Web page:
Worry? Not at Global Crossing

The analysts may scoff, but CEO John Legere insists that his bankrupt telecom is the best-positioned around

Most people in John Legere's shoes would be feeling a little glum right now. The CEO of telecom provider Global Crossing has seen his company become the fourth-largest corporate bankruptcy in U.S. history. The Securities & Exchange Commission is conducting an inquiry into its accounting. And Legere has been called before Congress to testify about, among other things, the tens of millions of dollars in compensation he earned as Global Crossing's stock collapsed.

Legere isn't one to mope or hide, however. The 43-year-old former head of international operations at Dell tells BusinessWeek Online that Global Crossing's prospects have never looked brighter. "When the music starts playing again, we'll be the best-positioned company around," he insists.


  There could still be something of an encore, at least for Global Crossing's creditors. The company is hammering out final details of a $750 million buyout offer from Hutchison Whampoa and Singapore Technologies Telemedia, with a deadline of reaching an agreement by May 21. After that, competing bids are expected to emerge. Legere says more than 60 entities have requested financial information, the inquiries ranging from large, well-known telecoms seeking expansion to investment firms looking for a good deal. A federal bankruptcy judge is expected to choose the highest and best offer by July 8.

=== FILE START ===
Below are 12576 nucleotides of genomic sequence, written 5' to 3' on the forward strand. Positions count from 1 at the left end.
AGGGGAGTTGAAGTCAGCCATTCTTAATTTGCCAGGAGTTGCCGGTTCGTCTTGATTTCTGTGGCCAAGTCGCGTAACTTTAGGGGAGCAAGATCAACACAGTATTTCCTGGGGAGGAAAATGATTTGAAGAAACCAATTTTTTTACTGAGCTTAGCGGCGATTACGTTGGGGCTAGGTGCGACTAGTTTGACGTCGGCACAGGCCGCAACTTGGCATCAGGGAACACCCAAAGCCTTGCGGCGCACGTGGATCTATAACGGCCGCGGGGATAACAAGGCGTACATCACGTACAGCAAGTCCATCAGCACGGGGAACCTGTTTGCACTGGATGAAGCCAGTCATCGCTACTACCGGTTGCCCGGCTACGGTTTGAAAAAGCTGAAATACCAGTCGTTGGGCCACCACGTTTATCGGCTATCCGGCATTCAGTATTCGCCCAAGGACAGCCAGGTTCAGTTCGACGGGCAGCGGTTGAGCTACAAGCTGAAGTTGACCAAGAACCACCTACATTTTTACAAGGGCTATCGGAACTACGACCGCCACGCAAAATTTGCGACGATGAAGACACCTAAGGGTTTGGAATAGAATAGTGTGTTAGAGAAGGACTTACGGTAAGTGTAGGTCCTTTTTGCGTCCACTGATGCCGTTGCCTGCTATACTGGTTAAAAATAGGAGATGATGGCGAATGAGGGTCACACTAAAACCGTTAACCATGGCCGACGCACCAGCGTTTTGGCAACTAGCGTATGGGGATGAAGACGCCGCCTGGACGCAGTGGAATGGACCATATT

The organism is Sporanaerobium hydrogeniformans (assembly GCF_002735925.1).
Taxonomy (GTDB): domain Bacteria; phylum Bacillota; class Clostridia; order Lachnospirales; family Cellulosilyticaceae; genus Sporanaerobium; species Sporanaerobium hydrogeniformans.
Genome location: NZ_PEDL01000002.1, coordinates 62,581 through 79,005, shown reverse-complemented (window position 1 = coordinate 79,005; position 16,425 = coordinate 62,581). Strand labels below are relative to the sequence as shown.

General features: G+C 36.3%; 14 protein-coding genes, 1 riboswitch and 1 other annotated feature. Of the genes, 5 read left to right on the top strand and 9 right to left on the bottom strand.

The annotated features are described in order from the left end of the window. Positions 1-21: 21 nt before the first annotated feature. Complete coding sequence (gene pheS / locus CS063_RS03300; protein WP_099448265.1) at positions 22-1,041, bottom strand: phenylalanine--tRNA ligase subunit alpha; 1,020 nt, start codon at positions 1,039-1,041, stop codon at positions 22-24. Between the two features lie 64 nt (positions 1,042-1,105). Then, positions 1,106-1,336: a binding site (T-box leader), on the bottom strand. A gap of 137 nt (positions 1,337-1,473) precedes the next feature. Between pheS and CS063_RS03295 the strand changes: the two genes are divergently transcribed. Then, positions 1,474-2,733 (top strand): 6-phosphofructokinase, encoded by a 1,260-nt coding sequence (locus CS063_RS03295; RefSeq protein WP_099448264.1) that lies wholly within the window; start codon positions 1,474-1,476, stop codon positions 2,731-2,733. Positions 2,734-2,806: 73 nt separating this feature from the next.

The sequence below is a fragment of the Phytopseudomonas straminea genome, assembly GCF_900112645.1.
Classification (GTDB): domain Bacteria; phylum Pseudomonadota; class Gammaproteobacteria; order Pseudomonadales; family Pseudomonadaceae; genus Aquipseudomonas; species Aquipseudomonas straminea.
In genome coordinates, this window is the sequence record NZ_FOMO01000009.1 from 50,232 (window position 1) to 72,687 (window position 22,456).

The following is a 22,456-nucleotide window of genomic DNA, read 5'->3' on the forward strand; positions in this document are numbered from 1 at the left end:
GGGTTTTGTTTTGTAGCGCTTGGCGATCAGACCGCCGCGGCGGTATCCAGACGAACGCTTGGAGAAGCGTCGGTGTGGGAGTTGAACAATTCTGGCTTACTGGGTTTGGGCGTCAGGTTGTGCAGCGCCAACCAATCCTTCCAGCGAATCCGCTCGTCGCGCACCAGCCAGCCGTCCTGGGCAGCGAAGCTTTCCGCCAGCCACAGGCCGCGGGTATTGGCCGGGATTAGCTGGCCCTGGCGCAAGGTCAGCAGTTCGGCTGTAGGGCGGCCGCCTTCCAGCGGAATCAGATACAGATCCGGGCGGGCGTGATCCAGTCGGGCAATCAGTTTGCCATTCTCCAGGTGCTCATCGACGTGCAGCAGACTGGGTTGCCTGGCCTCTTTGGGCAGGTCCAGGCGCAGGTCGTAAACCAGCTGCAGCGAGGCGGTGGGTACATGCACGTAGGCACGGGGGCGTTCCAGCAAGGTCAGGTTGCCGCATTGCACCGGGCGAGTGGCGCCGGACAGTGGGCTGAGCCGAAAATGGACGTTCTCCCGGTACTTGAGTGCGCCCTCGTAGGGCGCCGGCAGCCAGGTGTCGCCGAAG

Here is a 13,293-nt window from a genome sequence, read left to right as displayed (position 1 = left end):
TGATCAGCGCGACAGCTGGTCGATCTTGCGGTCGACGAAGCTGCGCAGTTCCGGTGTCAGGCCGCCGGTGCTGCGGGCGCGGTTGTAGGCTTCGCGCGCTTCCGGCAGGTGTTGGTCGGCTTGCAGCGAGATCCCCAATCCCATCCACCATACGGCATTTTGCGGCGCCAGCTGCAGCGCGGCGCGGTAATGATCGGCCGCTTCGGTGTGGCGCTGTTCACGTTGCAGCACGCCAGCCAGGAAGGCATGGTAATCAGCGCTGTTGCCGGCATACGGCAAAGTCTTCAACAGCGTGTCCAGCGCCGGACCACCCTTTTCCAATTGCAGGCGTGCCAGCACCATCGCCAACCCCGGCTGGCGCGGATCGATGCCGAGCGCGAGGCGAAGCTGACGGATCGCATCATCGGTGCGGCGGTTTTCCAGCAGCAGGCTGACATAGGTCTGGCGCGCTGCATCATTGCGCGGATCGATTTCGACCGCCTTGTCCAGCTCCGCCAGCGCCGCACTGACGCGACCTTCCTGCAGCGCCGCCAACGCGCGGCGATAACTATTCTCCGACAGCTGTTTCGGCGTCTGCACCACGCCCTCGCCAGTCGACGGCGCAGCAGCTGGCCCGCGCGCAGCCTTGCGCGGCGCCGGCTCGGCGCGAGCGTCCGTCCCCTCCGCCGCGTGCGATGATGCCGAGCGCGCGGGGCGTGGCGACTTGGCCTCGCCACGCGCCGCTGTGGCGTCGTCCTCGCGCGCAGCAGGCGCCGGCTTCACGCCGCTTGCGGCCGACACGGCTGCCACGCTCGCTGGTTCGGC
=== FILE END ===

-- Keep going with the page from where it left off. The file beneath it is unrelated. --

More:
Legere says his efforts to restructure Global Crossing are going better than expected. The number of employees is down to 5,000 from 7,000 in early March. He has closed 181 facilities deemed to be unnecessary to core operations, producing a savings of $100 million a year. Total operating expenses, originally budgeted at $2.1 billion for the year, have been cut to $720 million. Capital expenditures have shrunk from $3.2 billion in 2001 to $200 million in 2002, Legere says.

Yet, all of that cutting -- in addition to the company's spate of bad publicity -- has had little effect on customer service or sales, Legere says. The company signed 475 new contracts in the first quarter. "We actually made, to a dollar, our revenue target," Legere says.


  According to Legere, Global Crossing will emerge with a much lighter debt load -- and do so at a time when its competitors are still wrestling with their own restructurings. He looks around at Global Crossing's rivals: Level 3 is planning to sell parts of its network. WorldCom has a ton of work ahead of it. Same for Qwest and AT&T.

"We've made it though the worst," Legere says. "We protected 200-plus cities in our network. We are going to emerge from this at a time when our competitors are just waking up." Still, Global Crossing lost $153 million on sales of $738 million in the first quarter, and some analysts doubt that it will ever be profitable.

"What they are selling is the most commoditized portion of the business," says Robert Rock, a telecom analyst at John Hancock in Boston. "There's a ton of capacity out there." Adds Paul Wright, a telecom analyst at fund manager Loomis Sayles: "Even if you have no debt, you aren't going to make it. The amount you have to spend on capital expenditures is more than you get in return."

Legere may be optimistic, but Global Crossing isn't out of the woods yet.

By Christopher Palmeri in Los Angeles

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